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Source: The Department of Commerce's Office of Textiles and Apparel (OTEXA)

Facts behind the figures

While there continues to be concern that increasing wages are undermining the competitiveness of China's garment production on the world stage, the latest figures continue to confirm its appeal to apparel buyers, particularly in the US.

The latest data shows the average unit price of China's apparel exports into the States has dropped steadily over the last seven years – with a decline of 4.8% in the last year alone. And China's share of US apparel import volumes currently stands at 41.9%, little changed from the 41.53% it held in 2016, and marginally lower than the share of 41.98% it held in 2010.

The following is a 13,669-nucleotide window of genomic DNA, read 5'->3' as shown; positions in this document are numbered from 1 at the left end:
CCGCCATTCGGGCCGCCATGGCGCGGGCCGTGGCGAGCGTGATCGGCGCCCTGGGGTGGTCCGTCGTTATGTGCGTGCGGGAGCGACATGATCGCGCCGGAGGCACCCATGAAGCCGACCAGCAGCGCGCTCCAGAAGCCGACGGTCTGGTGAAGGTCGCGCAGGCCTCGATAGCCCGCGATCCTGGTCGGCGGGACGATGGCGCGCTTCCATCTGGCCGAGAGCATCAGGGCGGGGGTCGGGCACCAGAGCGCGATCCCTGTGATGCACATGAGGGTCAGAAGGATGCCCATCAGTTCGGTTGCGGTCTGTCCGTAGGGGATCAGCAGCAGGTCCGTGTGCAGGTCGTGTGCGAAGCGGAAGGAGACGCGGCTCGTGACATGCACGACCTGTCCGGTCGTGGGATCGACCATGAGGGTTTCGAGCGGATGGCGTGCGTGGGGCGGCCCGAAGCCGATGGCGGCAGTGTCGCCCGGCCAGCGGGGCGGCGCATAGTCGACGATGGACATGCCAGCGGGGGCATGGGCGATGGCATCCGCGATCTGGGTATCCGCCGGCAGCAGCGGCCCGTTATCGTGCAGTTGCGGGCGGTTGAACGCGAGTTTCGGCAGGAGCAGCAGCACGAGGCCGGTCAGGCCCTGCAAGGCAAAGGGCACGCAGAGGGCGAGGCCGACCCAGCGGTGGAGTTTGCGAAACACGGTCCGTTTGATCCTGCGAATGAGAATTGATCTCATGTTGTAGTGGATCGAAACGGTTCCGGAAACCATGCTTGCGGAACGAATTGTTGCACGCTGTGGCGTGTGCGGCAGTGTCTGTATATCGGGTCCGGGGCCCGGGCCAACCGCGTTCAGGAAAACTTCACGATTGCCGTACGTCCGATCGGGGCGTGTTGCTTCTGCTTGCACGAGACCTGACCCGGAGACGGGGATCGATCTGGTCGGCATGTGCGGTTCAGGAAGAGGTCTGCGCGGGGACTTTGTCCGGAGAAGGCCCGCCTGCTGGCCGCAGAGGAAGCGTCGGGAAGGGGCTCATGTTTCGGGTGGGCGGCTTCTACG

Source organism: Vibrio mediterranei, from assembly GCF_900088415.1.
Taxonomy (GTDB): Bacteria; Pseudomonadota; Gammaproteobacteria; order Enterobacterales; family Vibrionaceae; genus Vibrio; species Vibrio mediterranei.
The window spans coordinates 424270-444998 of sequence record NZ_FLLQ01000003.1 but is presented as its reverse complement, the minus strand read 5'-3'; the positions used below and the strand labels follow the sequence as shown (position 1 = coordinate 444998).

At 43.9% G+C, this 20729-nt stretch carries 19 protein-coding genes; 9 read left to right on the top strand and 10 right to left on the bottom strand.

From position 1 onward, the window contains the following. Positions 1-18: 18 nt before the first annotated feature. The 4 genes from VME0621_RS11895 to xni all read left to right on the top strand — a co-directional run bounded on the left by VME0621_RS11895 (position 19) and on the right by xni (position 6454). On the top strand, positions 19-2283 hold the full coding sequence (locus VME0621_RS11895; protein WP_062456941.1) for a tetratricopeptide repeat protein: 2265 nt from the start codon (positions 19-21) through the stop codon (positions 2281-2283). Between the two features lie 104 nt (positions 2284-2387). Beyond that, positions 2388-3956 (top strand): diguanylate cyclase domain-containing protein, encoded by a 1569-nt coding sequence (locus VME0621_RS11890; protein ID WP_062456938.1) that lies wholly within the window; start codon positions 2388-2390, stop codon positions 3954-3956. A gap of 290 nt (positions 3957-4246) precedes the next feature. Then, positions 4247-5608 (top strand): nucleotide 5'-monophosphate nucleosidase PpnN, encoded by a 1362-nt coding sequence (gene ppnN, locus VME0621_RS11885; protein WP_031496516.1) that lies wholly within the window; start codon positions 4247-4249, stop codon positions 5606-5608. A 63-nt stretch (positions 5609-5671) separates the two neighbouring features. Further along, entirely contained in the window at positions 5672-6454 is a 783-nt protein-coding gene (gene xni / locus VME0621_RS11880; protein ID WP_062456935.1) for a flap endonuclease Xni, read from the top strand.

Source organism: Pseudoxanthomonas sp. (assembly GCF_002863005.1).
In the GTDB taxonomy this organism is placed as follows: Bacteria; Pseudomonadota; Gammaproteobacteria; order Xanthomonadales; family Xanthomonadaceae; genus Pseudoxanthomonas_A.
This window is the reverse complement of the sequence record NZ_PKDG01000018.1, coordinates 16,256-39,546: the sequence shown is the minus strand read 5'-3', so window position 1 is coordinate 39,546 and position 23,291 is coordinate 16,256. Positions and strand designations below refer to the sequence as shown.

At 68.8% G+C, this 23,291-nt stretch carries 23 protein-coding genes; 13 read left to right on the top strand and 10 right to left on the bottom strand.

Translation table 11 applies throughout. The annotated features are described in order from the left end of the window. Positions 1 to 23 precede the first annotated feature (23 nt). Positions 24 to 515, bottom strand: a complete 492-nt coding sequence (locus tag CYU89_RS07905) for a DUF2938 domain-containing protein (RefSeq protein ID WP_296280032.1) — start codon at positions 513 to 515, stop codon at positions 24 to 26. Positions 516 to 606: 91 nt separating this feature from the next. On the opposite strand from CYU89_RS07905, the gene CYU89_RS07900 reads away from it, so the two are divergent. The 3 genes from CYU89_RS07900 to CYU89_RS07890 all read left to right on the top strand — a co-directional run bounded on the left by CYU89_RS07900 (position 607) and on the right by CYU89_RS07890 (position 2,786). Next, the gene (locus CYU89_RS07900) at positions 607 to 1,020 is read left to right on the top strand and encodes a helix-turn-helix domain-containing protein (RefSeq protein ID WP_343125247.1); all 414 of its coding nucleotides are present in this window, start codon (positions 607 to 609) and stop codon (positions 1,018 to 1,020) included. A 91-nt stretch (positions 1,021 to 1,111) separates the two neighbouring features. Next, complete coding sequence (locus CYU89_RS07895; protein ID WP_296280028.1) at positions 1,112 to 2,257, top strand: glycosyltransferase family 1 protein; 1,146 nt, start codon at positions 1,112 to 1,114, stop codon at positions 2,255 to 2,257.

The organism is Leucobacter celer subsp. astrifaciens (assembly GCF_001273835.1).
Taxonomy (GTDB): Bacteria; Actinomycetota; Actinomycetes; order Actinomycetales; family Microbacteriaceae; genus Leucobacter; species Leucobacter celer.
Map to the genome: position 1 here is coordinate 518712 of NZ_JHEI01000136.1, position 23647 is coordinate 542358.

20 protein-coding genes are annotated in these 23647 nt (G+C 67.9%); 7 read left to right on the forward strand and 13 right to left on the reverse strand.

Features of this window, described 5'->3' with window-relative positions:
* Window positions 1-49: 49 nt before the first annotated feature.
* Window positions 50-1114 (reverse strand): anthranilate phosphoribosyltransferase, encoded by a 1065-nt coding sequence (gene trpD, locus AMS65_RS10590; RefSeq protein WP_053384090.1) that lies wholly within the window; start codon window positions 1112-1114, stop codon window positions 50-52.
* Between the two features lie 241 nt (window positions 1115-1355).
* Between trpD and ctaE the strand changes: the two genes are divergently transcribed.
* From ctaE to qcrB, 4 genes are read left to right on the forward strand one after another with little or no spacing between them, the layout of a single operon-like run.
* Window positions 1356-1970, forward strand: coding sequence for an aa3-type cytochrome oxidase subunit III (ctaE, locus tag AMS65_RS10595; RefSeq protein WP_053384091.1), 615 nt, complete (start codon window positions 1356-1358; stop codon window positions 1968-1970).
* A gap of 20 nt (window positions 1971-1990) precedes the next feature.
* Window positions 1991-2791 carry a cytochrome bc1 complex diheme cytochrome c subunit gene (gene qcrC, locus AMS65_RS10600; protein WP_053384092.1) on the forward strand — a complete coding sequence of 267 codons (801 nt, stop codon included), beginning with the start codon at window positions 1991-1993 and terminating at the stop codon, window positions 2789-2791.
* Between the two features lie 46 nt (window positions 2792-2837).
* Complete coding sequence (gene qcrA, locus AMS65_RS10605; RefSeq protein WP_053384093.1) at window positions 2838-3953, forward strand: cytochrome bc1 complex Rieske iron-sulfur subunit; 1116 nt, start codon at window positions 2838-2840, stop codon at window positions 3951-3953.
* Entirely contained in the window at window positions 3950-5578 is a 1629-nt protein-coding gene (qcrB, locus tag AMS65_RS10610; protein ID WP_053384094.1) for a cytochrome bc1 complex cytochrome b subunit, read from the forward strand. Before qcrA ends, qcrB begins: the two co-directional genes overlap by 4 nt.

No other country can match China in terms of the size of its supply base, its range of skills, its quality levels, its product variety and the completeness of its supply chain. The country also continues to lead the way when it comes to efficiency and infrastructure.

Work has been underway by China's government to crack down on pollution, with tens of thousands of factories, including garment and textile facilities, shut down already. The national effort follows several months of investigations by the country's Environment Bureau to determine which factories are not following environmental laws. An estimated 40% of all China's factories have been closed in order to lower air pollution levels.

Factories may also feel further pressure to conform following the recent launch of an online supply chain map of China linking fashion brands and retailers to their suppliers' environmental performance. The database and map provide real-time data and historical trends on air pollution emissions and wastewater discharge for nearly 15,000 major industrial facilities in China, as well as access to environmental supervision records for over half a million more.